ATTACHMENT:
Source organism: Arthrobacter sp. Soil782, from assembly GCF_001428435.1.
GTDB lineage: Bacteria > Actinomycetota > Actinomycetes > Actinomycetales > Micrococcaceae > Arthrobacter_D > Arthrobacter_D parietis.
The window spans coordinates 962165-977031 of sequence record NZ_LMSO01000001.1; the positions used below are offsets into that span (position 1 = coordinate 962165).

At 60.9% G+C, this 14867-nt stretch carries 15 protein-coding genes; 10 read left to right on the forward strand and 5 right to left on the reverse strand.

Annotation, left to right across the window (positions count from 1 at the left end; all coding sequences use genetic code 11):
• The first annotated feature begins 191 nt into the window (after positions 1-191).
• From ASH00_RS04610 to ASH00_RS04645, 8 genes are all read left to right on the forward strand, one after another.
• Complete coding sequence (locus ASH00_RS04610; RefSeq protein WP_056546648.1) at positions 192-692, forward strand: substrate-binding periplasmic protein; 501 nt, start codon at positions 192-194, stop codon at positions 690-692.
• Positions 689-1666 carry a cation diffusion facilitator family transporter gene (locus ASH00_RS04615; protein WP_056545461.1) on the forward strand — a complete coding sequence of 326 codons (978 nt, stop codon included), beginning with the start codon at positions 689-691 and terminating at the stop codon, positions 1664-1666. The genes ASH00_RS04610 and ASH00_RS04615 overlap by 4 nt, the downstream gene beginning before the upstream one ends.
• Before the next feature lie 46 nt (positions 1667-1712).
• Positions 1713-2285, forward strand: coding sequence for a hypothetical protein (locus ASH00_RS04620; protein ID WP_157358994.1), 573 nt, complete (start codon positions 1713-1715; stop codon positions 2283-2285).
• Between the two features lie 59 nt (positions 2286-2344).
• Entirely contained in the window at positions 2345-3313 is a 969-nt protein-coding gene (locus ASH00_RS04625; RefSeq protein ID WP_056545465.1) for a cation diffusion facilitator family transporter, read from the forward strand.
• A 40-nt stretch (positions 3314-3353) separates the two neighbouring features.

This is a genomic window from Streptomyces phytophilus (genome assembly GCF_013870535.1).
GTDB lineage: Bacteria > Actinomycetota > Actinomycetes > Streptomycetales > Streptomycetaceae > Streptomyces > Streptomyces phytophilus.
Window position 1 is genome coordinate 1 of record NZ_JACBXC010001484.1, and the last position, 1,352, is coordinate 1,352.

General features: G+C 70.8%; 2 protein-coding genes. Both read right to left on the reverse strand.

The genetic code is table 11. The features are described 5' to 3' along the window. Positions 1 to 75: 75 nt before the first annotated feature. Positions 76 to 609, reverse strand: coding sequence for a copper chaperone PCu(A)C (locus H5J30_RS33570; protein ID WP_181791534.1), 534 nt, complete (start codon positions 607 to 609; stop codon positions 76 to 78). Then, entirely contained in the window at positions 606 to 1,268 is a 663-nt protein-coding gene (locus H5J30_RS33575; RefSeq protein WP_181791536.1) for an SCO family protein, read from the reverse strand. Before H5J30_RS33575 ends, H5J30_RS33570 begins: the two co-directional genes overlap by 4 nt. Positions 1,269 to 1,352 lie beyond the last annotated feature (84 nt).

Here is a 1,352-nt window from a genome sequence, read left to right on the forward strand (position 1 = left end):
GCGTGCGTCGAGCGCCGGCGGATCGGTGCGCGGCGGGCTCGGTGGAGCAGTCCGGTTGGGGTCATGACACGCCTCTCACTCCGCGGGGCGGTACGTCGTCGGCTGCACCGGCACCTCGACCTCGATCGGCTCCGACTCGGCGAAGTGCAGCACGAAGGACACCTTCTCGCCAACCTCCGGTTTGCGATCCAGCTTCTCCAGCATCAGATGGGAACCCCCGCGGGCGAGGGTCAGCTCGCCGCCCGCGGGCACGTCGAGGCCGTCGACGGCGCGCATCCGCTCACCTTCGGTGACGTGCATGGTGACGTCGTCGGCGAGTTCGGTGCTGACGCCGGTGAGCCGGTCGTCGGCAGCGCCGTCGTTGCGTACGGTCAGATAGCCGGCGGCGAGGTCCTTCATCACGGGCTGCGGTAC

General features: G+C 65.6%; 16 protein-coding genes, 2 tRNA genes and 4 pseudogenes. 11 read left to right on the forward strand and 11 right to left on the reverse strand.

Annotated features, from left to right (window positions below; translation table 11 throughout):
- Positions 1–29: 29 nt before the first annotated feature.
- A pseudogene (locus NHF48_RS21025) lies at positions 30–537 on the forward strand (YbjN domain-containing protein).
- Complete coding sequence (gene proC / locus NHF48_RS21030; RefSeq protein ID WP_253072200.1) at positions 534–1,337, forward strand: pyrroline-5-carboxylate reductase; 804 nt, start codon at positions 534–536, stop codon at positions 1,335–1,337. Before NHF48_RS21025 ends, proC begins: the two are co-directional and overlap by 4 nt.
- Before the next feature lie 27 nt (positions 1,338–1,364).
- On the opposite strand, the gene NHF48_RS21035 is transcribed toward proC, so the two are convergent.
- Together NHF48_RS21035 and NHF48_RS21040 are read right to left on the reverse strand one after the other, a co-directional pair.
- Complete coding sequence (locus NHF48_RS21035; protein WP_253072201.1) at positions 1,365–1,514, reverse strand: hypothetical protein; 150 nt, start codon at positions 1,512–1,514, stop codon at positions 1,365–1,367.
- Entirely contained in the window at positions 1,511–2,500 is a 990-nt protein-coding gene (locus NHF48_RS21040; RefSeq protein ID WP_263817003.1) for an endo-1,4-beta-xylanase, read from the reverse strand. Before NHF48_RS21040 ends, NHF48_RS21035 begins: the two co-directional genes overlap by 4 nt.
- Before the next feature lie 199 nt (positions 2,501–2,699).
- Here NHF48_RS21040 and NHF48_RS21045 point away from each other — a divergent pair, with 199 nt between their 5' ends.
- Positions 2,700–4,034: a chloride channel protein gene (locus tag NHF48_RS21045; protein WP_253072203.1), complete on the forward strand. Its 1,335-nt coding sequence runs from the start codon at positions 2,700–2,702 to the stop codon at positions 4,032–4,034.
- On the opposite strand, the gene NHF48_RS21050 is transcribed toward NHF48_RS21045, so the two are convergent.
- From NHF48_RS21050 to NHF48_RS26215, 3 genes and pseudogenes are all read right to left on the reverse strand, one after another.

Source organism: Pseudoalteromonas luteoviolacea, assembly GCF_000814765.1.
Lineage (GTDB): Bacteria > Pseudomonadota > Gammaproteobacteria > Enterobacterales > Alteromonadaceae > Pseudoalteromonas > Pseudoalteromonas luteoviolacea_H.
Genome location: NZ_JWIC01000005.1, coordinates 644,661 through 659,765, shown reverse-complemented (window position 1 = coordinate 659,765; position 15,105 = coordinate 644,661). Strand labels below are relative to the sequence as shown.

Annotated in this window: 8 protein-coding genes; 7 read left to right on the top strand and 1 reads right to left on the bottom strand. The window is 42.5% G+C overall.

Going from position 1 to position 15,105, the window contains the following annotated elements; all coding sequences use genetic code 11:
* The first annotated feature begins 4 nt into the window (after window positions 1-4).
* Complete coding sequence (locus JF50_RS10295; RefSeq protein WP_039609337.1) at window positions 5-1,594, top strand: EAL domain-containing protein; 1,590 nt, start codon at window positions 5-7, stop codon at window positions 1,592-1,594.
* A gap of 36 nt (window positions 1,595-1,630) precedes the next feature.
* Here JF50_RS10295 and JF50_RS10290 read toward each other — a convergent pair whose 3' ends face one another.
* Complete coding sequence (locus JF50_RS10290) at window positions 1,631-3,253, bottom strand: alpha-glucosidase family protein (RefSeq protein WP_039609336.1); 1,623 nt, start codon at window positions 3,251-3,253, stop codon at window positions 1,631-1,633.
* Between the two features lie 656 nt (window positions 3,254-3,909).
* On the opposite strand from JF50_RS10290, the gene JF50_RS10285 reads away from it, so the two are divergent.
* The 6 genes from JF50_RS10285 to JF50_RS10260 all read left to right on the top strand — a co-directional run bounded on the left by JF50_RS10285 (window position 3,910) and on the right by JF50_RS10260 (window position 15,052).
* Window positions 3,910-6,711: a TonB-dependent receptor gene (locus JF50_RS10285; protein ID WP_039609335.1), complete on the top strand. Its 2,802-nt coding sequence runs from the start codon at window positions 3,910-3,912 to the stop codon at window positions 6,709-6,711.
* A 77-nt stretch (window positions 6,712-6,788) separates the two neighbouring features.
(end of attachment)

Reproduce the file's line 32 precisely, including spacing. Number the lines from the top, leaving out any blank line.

- Before the next feature lie 199 nt (positions 2,501–2,699).